When we look at the height and weight performance provided by the treatments of the 2MD, we see that while the ART treatment had a good survival rate (83%), CAM and CAM+ART were significantly superior and similar to each other in height and weight at the end of the first month and the second month. These facts are possibly attributes to the use of L.vannamei, though extensive comparisons with the available literature become difficult, since the cultivation of seahorses with L.vannamei nauplii was seen only in Silveira and Silva , cultivating H.erectus. Although they presented a similar height at birth of 7 mm (H.erectus, Silveira and Silva  and H.reidi, in this experiment), the first reached 53 days with 4.36±0.31 cm and weight of 0.377±0.074 g, while H.reidi reached 60 days (seven more days) with 4.17±0.413 cm and 0.265±0.064 g. Both used the same type of food (CAM+ART) and the same temperature range, suggesting that perhaps the first species might have a faster development. Animals whose adult body size is smaller often have a faster metabolism than larger ones [26,27]. In this case, H.erectus has a maximum observed size of 12 cm in height, while for H.reidi, the maximum observed size was 18.7 cm in height, both in Brazilian waters .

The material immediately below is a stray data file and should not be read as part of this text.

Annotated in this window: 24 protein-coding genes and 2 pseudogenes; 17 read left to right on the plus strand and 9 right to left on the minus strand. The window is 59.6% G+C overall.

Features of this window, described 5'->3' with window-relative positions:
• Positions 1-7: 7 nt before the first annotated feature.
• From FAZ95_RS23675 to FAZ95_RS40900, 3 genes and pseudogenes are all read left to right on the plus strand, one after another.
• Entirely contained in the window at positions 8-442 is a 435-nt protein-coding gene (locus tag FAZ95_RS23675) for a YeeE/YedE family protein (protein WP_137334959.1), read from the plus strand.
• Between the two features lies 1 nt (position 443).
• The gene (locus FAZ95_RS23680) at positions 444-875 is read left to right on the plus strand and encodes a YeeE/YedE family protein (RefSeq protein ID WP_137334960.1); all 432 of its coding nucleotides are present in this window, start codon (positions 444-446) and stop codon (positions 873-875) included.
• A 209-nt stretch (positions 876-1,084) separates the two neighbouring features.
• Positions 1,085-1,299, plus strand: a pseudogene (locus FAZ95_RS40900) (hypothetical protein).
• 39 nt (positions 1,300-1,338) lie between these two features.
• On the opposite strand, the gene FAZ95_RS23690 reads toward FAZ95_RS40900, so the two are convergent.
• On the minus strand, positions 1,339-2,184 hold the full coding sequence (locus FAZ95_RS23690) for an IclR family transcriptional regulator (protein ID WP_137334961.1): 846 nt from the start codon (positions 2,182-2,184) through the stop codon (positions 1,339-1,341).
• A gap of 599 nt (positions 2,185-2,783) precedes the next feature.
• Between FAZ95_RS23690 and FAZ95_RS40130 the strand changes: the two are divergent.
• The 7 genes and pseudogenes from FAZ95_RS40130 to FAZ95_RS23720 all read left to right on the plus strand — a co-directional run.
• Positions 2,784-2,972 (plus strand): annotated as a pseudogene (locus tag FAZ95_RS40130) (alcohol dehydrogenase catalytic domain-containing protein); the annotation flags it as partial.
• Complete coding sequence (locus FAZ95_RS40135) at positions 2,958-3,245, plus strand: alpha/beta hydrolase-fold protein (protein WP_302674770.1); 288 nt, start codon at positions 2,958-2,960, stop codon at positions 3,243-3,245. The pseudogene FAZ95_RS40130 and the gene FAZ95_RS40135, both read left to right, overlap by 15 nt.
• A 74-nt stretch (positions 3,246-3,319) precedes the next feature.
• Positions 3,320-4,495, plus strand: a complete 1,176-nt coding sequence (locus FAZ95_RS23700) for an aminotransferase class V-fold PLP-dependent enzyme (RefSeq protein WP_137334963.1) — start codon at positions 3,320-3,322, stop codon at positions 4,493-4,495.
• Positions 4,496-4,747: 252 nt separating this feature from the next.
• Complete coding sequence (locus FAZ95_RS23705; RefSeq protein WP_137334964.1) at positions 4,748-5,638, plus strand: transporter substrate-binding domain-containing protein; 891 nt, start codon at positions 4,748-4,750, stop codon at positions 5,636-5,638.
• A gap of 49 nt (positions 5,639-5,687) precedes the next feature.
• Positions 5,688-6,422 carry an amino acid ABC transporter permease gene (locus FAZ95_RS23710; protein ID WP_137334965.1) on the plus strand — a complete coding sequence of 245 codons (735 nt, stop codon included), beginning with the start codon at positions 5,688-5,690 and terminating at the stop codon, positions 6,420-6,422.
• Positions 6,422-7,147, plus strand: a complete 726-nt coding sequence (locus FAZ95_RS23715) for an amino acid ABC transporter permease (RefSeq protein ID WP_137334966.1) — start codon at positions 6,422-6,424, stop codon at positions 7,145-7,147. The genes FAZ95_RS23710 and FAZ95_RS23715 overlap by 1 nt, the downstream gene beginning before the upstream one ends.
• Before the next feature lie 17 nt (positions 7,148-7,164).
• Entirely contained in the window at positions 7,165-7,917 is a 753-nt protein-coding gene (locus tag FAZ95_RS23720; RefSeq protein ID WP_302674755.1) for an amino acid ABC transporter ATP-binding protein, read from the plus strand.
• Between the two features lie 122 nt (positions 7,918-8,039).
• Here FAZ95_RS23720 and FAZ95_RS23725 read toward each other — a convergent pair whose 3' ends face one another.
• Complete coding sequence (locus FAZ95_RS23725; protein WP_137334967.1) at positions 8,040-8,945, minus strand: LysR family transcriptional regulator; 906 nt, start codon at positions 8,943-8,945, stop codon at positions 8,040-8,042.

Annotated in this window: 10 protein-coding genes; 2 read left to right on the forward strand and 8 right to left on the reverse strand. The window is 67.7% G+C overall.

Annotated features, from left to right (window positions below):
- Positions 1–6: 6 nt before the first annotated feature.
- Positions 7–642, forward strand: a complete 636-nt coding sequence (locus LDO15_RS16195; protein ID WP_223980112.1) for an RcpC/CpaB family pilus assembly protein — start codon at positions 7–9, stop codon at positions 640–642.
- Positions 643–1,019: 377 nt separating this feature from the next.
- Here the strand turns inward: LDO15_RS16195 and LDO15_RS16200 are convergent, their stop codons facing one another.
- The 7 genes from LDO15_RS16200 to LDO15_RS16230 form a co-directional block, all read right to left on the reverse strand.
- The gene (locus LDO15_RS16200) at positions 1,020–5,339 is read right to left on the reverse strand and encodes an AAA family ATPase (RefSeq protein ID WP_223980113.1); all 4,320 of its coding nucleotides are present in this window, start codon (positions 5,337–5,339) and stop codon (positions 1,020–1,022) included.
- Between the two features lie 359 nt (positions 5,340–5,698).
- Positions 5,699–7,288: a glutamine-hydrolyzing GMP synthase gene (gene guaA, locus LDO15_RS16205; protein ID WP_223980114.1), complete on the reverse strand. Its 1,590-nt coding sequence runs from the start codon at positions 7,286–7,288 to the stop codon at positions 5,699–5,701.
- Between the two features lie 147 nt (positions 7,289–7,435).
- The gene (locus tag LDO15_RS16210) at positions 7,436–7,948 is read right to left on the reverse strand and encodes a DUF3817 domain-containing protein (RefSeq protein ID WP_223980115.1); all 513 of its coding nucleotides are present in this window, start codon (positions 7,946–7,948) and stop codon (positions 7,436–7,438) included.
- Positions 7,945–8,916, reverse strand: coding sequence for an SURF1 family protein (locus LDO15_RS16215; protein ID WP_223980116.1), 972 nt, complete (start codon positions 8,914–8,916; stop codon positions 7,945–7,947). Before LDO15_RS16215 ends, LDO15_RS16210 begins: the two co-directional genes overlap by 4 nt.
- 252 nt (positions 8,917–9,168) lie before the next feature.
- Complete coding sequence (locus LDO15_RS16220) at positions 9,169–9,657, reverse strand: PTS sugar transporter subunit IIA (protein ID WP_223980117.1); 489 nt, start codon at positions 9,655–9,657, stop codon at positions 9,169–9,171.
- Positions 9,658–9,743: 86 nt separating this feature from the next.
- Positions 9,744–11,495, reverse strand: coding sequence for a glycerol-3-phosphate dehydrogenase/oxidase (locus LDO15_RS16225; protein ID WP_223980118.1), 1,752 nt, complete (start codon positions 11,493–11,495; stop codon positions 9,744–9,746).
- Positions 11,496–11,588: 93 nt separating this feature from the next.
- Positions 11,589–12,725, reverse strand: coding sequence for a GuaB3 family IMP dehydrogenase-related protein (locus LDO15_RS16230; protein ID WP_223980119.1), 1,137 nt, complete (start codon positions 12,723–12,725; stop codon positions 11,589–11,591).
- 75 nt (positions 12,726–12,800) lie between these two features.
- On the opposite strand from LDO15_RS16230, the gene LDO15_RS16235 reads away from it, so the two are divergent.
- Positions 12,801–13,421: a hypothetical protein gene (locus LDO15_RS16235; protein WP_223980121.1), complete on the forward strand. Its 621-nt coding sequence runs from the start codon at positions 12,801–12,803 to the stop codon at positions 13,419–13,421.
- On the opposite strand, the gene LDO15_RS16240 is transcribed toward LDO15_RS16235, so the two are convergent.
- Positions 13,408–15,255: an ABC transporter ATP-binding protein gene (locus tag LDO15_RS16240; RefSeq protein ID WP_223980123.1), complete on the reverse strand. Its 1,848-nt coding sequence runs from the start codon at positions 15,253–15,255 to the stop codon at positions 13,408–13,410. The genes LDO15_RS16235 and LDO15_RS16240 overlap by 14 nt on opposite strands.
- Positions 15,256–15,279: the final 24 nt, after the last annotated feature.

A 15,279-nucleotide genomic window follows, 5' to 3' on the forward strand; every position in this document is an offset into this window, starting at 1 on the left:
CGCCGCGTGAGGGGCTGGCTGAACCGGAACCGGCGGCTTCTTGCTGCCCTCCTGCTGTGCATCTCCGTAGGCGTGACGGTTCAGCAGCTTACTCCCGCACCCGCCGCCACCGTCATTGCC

Captive growth data are diverse for different species, and dependent on the variables to be considered in crops such, as type and quantity of feed, temperature, photoperiod, tank sanitation, water quality, and biological variables such as specific growth rate [8,24,28-33].
In Experiment 2MD’ treatments (CAM; CAM+ART and ART), the survival rate at the end of 60 days was 50% for the CAM treatment. For CAM+ART and ART treatments, rates were similar, between 86 and 83%, respectively, resulting in a significant difference only in CAM treatment (p-value=0.0147, figure 4).